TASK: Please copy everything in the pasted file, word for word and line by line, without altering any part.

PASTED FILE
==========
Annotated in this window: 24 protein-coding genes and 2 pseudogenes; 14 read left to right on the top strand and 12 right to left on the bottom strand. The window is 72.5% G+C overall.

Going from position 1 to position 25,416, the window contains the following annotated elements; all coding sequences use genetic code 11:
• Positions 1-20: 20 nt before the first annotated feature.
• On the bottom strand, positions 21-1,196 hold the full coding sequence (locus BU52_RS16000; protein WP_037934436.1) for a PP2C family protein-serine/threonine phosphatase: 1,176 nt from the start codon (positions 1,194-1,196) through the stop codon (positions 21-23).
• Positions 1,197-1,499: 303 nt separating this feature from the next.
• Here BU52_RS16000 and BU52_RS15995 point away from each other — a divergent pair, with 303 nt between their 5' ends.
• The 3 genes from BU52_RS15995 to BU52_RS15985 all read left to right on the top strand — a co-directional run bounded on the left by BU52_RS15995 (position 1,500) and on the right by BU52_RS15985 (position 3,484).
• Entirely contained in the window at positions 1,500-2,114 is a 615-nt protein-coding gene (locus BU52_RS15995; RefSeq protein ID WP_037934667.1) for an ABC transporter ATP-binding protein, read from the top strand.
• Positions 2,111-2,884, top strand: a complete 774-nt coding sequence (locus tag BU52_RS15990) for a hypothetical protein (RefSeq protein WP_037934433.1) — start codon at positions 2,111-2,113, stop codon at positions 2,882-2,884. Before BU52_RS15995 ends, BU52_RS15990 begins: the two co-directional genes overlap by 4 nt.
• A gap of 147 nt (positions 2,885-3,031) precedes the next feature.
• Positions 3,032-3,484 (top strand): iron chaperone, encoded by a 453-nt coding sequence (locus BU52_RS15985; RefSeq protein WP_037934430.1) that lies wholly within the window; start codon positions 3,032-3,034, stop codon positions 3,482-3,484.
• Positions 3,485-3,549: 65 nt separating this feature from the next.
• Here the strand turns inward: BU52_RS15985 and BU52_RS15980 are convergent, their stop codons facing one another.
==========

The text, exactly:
Annotated in this window: 24 protein-coding genes and 2 pseudogenes; 14 read left to right on the top strand and 12 right to left on the bottom strand. The window is 72.5% G+C overall.

Going from position 1 to position 25,416, the window contains the following annotated elements; all coding sequences use genetic code 11:
• Positions 1-20: 20 nt before the first annotated feature.
• On the bottom strand, positions 21-1,196 hold the full coding sequence (locus BU52_RS16000; protein WP_037934436.1) for a PP2C family protein-serine/threonine phosphatase: 1,176 nt from the start codon (positions 1,194-1,196) through the stop codon (positions 21-23).
• Positions 1,197-1,499: 303 nt separating this feature from the next.
• Here BU52_RS16000 and BU52_RS15995 point away from each other — a divergent pair, with 303 nt between their 5' ends.
• The 3 genes from BU52_RS15995 to BU52_RS15985 all read left to right on the top strand — a co-directional run bounded on the left by BU52_RS15995 (position 1,500) and on the right by BU52_RS15985 (position 3,484).
• Entirely contained in the window at positions 1,500-2,114 is a 615-nt protein-coding gene (locus BU52_RS15995; RefSeq protein ID WP_037934667.1) for an ABC transporter ATP-binding protein, read from the top strand.
• Positions 2,111-2,884, top strand: a complete 774-nt coding sequence (locus tag BU52_RS15990) for a hypothetical protein (RefSeq protein WP_037934433.1) — start codon at positions 2,111-2,113, stop codon at positions 2,882-2,884. Before BU52_RS15995 ends, BU52_RS15990 begins: the two co-directional genes overlap by 4 nt.
• A gap of 147 nt (positions 2,885-3,031) precedes the next feature.
• Positions 3,032-3,484 (top strand): iron chaperone, encoded by a 453-nt coding sequence (locus BU52_RS15985; RefSeq protein WP_037934430.1) that lies wholly within the window; start codon positions 3,032-3,034, stop codon positions 3,482-3,484.
• Positions 3,485-3,549: 65 nt separating this feature from the next.
• Here the strand turns inward: BU52_RS15985 and BU52_RS15980 are convergent, their stop codons facing one another.